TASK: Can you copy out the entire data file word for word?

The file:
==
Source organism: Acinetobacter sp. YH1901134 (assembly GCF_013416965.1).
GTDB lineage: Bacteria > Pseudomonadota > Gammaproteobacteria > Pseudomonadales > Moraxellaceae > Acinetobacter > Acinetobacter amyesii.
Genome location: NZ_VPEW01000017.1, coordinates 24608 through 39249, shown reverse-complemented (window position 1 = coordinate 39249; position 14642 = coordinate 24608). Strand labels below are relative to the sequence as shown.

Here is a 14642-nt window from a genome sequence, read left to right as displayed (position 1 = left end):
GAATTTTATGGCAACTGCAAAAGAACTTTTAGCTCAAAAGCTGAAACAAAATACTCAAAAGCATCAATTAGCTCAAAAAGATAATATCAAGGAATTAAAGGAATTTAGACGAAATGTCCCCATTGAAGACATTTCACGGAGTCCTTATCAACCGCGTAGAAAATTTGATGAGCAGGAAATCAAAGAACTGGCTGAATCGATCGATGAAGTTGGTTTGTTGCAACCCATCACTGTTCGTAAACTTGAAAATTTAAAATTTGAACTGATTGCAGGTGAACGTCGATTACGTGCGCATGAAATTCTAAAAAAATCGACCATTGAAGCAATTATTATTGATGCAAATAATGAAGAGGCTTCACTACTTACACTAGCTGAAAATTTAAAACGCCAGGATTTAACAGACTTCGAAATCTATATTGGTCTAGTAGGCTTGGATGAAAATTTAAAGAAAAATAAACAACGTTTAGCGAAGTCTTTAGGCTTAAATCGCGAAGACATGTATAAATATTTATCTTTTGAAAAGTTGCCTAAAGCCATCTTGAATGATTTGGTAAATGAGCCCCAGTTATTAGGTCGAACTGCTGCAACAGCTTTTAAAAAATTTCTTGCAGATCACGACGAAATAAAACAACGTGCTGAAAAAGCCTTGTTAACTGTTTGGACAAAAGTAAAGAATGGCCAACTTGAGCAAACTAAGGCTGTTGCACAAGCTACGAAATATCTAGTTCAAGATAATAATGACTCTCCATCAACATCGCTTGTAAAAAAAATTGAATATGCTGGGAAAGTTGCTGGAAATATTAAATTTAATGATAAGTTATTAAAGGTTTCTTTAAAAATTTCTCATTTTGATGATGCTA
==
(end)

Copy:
Source organism: Acinetobacter sp. YH1901134 (assembly GCF_013416965.1).
GTDB lineage: Bacteria > Pseudomonadota > Gammaproteobacteria > Pseudomonadales > Moraxellaceae > Acinetobacter > Acinetobacter amyesii.
Genome location: NZ_VPEW01000017.1, coordinates 24608 through 39249, shown reverse-complemented (window position 1 = coordinate 39249; position 14642 = coordinate 24608). Strand labels below are relative to the sequence as shown.

Here is a 14642-nt window from a genome sequence, read left to right as displayed (position 1 = left end):
GAATTTTATGGCAACTGCAAAAGAACTTTTAGCTCAAAAGCTGAAACAAAATACTCAAAAGCATCAATTAGCTCAAAAAGATAATATCAAGGAATTAAAGGAATTTAGACGAAATGTCCCCATTGAAGACATTTCACGGAGTCCTTATCAACCGCGTAGAAAATTTGATGAGCAGGAAATCAAAGAACTGGCTGAATCGATCGATGAAGTTGGTTTGTTGCAACCCATCACTGTTCGTAAACTTGAAAATTTAAAATTTGAACTGATTGCAGGTGAACGTCGATTACGTGCGCATGAAATTCTAAAAAAATCGACCATTGAAGCAATTATTATTGATGCAAATAATGAAGAGGCTTCACTACTTACACTAGCTGAAAATTTAAAACGCCAGGATTTAACAGACTTCGAAATCTATATTGGTCTAGTAGGCTTGGATGAAAATTTAAAGAAAAATAAACAACGTTTAGCGAAGTCTTTAGGCTTAAATCGCGAAGACATGTATAAATATTTATCTTTTGAAAAGTTGCCTAAAGCCATCTTGAATGATTTGGTAAATGAGCCCCAGTTATTAGGTCGAACTGCTGCAACAGCTTTTAAAAAATTTCTTGCAGATCACGACGAAATAAAACAACGTGCTGAAAAAGCCTTGTTAACTGTTTGGACAAAAGTAAAGAATGGCCAACTTGAGCAAACTAAGGCTGTTGCACAAGCTACGAAATATCTAGTTCAAGATAATAATGACTCTCCATCAACATCGCTTGTAAAAAAAATTGAATATGCTGGGAAAGTTGCTGGAAATATTAAATTTAATGATAAGTTATTAAAGGTTTCTTTAAAAATTTCTCATTTTGATGATGCTA